Trudeau first announced the sanctions earlier in the day as he addressed the gathering of Caribbean leaders. He noted that to date his government has issued “robust” targeted sanctions against 17 individuals who are accused of helping gangs in Haiti.
On Thursday, the Biden administration, which previously issued financial sanctions against four members of the Haitian Senate, also announced on Thursday that it was imposing visa restrictions against five individuals and seven family members. Unlike with sanctions, the United States doesn’t make public the names of people subject to State Department visa bans.
“This action sends a clear message of our continued commitment to root out corruption and impact the behavior of bad actors whose influence underpins the lawlessness in Haiti,” U.S. Secretary of State Antony Blinken said in a statement. “Our actions today demonstrate that there are consequences for those instigating violence and unrest in the country.”
Blinken said the U.S. has now issued visa restrictions against 44 Haitian nationals since October. The latest restrictions, he said, affect Haitian officials and other individuals involved in the operation of street gangs and criminal organizations that have threatened the livelihoods of the Haitian people and is related to recent deaths of 14 Haitian national police officers who were killed in January.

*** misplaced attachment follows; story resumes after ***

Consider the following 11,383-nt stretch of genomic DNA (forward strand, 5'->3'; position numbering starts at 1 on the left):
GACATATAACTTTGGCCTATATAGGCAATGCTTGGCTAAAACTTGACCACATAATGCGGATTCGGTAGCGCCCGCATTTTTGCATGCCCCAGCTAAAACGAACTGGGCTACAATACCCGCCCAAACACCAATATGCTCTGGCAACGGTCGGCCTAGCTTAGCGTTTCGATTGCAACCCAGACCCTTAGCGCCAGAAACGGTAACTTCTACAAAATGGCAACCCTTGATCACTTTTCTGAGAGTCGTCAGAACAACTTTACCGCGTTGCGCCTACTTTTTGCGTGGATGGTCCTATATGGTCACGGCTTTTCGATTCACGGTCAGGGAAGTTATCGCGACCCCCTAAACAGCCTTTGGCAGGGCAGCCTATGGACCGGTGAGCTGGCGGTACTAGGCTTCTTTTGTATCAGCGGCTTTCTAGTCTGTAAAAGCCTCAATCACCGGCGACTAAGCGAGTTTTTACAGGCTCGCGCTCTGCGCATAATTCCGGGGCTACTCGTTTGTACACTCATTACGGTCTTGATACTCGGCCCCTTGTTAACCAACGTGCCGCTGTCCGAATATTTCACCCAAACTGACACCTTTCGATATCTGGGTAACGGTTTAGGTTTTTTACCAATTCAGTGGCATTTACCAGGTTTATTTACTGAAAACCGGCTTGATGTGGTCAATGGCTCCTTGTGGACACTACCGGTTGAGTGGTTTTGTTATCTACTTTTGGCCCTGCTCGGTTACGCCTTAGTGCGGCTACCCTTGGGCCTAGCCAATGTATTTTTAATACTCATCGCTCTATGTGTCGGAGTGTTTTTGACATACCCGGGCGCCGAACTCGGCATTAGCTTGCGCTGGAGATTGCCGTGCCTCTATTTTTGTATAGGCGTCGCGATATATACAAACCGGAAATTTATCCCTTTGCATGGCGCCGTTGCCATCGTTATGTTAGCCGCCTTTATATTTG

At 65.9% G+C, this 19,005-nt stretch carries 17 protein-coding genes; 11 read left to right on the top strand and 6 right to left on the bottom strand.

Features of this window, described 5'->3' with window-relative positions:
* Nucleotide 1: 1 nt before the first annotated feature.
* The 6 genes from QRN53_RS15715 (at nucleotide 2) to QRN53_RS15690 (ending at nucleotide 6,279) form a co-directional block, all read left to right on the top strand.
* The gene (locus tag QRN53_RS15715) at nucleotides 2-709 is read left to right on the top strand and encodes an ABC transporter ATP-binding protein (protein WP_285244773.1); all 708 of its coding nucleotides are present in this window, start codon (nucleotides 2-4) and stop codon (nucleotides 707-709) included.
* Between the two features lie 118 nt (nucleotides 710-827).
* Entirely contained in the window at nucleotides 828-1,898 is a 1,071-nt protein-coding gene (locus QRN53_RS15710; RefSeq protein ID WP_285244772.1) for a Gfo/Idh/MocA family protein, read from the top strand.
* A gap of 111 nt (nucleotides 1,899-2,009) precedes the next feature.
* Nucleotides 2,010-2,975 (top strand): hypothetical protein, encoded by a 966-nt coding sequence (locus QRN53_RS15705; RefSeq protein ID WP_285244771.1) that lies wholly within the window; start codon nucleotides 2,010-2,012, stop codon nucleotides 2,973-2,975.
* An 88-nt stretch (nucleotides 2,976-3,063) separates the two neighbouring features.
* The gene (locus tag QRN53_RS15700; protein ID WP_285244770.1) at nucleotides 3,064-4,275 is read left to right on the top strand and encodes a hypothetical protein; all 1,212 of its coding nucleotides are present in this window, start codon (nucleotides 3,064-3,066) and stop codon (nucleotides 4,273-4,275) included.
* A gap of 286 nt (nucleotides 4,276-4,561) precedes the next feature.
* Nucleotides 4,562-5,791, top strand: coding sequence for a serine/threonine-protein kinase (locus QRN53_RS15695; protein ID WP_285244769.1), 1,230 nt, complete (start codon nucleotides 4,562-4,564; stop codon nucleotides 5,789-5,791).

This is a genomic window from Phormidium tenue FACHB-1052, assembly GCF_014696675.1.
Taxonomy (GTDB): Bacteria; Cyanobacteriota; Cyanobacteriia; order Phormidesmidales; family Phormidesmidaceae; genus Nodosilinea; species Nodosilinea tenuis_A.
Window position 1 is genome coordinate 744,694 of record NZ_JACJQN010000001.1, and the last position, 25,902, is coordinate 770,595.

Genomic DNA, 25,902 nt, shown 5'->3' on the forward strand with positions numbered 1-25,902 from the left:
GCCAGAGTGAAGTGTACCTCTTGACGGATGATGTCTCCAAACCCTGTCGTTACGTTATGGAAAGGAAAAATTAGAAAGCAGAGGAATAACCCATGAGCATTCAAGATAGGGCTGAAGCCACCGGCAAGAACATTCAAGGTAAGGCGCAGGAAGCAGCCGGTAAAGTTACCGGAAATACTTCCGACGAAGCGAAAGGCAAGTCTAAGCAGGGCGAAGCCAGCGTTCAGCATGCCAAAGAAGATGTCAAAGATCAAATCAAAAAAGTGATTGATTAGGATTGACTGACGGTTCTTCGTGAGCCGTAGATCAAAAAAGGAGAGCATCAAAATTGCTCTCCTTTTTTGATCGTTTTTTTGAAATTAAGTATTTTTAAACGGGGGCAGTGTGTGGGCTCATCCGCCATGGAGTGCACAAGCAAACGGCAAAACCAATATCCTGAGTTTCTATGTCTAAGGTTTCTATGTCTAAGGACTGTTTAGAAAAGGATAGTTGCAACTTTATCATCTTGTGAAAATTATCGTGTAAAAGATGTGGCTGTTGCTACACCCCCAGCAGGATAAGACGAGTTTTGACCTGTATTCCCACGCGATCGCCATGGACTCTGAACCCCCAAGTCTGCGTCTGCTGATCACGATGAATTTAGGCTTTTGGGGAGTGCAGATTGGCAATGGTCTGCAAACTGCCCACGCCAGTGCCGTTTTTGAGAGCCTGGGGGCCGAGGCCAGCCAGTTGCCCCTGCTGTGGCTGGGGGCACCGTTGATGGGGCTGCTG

Eleven of the officers were killed in two separate gang attacks five days apart. One incident occurred in the Petionville area of the capital, the other in Liancourt in the Artibonite Valley. In the latter, seven officers died after a police station was attacked three times in one day. As a result police rioted during a visit by Biden’s assistant secretary of state, Todd Robinson, in charge of the Bureau of International Narcotics and Law Enforcement Affairs, and the Artibonite has remained without an active police presence after officers went on strike, saying they will not work until they receive equipment and protective gear.